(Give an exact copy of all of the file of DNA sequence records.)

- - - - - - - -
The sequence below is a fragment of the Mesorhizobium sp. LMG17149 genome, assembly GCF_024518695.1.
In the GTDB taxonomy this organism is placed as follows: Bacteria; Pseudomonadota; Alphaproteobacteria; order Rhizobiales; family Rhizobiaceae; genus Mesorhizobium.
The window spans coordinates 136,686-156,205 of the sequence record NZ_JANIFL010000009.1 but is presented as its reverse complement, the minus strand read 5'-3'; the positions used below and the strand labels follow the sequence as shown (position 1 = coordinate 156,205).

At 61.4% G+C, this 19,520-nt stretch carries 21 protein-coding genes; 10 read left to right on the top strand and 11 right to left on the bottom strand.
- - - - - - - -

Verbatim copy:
The sequence below is a fragment of the Mesorhizobium sp. LMG17149 genome, assembly GCF_024518695.1.
In the GTDB taxonomy this organism is placed as follows: Bacteria; Pseudomonadota; Alphaproteobacteria; order Rhizobiales; family Rhizobiaceae; genus Mesorhizobium.
The window spans coordinates 136,686-156,205 of the sequence record NZ_JANIFL010000009.1 but is presented as its reverse complement, the minus strand read 5'-3'; the positions used below and the strand labels follow the sequence as shown (position 1 = coordinate 156,205).

At 61.4% G+C, this 19,520-nt stretch carries 21 protein-coding genes; 10 read left to right on the top strand and 11 right to left on the bottom strand.